IRWEs are the costs associated with certain items and services you need to work. They apply to all SSDI beneficiaries and to SSI beneficiaries. To learn more about Work Incentives for people who are blind, download Social Security Work Incentives for People who are Blind.
While IRWEs need to be used for work, the items and services can also be used in daily living. For example, a wheelchair that you use at your workplace may count as an IRWE even though you also use it at home and when you are not working.
Other examples may include medicine, disability-related changes to your home or vehicle, or costs for a service animal. IRWEs may also be out-of-pocket expenses such as medical supplies and doctor visits.
How IRWEs affect your disability benefits
If you receive SSDI, Social Security will deduct the cost of IRWEs from your gross earnings when deciding if your work is substantial gainful activity (SGA). Social Security uses the term “substantial gainful activity” to describe a level of work activity and earnings and to help determine your eligibility for SSDI or SSI. Work is “substantial” if it involves doing significant physical or mental activities or a combination of both. Work activity does not need to be performed on a full-time basis to be substantial — part-time work may also be SGA.
For 2017, SGA is defined as earnings of $1,170 per month for someone who is not blind and $1,950 per month for someone who is blind. Both SGA amounts are subject to change.
Social Security deducts IRWE for SGA purposes when:
- The item(s) or service(s) enable you to work;
- You need the item(s) or service(s) because of a physical or mental impairment;
- You pay for the item(s) or service(s) and are not reimbursed by another source such as Medicare, Medicaid or a private insurance carrier; and
- The cost is “reasonable,” that is, it represents the standard charge for the item or service in your community.
If you receive SSI disability benefits, Social Security will exclude IRWEs from your earned income when they figure your monthly payment amount if:
- You meet the requirements above, and
- You paid the expense in a month that you received earned income or performed work while using the IRWE.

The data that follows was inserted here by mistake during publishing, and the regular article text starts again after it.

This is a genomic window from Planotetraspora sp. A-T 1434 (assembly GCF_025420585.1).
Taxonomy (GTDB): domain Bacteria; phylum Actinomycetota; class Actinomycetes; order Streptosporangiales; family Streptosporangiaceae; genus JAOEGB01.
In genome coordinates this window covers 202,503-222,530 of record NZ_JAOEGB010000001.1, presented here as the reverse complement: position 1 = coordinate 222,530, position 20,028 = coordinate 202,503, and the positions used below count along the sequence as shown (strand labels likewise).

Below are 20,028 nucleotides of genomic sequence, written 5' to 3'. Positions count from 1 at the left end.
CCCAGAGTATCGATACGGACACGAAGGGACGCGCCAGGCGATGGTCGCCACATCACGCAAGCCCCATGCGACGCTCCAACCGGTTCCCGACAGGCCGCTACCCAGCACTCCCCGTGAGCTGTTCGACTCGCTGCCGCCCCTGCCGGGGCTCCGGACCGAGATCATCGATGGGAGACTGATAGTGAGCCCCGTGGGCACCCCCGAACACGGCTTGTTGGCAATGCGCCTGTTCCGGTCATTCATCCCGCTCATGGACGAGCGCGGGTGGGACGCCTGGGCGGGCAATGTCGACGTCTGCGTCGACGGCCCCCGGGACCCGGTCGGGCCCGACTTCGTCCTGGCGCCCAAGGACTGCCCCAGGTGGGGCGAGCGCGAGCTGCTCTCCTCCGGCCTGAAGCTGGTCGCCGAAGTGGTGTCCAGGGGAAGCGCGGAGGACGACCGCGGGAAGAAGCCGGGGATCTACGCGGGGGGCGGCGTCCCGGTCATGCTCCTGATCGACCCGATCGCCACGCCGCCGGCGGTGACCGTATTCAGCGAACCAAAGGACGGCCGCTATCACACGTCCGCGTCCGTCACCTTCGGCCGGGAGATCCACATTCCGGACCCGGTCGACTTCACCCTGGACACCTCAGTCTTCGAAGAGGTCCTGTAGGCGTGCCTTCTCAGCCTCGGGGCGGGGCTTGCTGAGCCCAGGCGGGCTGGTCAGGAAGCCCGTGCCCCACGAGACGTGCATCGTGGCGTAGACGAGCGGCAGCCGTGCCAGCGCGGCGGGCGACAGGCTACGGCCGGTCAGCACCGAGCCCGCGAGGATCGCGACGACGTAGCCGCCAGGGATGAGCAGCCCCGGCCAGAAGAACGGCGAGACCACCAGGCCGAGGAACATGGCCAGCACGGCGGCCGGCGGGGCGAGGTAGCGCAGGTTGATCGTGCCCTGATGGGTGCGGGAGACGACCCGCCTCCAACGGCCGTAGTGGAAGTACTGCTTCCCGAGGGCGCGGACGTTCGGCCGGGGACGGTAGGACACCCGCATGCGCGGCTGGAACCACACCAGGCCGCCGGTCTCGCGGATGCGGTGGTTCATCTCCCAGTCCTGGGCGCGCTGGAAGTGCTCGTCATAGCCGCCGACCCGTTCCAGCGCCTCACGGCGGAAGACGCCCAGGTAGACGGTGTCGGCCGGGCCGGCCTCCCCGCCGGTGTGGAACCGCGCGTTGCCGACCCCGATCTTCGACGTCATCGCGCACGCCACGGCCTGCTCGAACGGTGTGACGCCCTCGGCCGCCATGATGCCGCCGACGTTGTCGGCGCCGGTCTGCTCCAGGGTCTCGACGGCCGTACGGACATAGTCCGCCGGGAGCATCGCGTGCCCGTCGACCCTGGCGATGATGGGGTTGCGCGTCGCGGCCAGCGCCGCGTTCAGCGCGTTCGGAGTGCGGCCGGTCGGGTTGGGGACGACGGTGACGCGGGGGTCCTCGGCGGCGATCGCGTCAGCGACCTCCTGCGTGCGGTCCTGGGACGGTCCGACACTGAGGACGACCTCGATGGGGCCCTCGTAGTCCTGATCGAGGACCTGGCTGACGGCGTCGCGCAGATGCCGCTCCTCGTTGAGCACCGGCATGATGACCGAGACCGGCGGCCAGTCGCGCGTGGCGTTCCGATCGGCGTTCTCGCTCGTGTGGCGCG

Earnings from work may affect the amount of your monthly SSI payment. But because IRWEs reduce the amount of your “countable income,” you may be able to keep more of your SSI payment while you work. Here’s an example of how IRWEs affect your benefits:
Ellen Jones receives SSI benefits because she has a disability. She works and earns $1,025 a month, which is the only income she receives. She has the following work expenses:
- She pays $125 a month for union dues and insurance; and
- She pays $250 a month to a special transportation service that she needs to get to and from work because of her disabling condition.
Although Ms. Jones has work expenses of $375 a month, only the $250 of her earnings, which she uses to pay for the special transportation service, are related to her impairment. Because they are considered IRWE, the amount is deducted from her countable earnings and are not counted in determining the amount of her SSI benefit as follows:
$1,025 – $20 (general exclusion) = $1,005
$1,005 – $65 (work exclusion) = $940
$ 940 – $250 (impairment–related work expense) = $690
$ 690 / 2 = $345 (SSA only counts 50% of your earnings)
$ 345 = countable earnings
IRWEs and Other Work Incentives
To learn more about IRWEs and other Work Incentives, visit www.ssa.gov/work or one of the following resources:
About Ticket to Work
Social Security’s Ticket to Work program supports career development for people ages 18 through 64 who receive Social Security disability benefits (SSI or SSDI) and want to work.
The Ticket program is free and voluntary. It helps people with disabilities move toward financial independence and connects them with the services and support they need to succeed in the workforce.
To learn more about the Ticket program, visit www.ssa.gov/work. You can also call the Ticket to Work Help Line at 866-968-7842 or 866-833-2967 (TTY) Monday through Friday, 8 a.m. to 8 p.m. ET. Ask a representative to send you a list of service providers or find providers on your own with the Ticket program Find Help tool.
*Retrieved from SSA.gov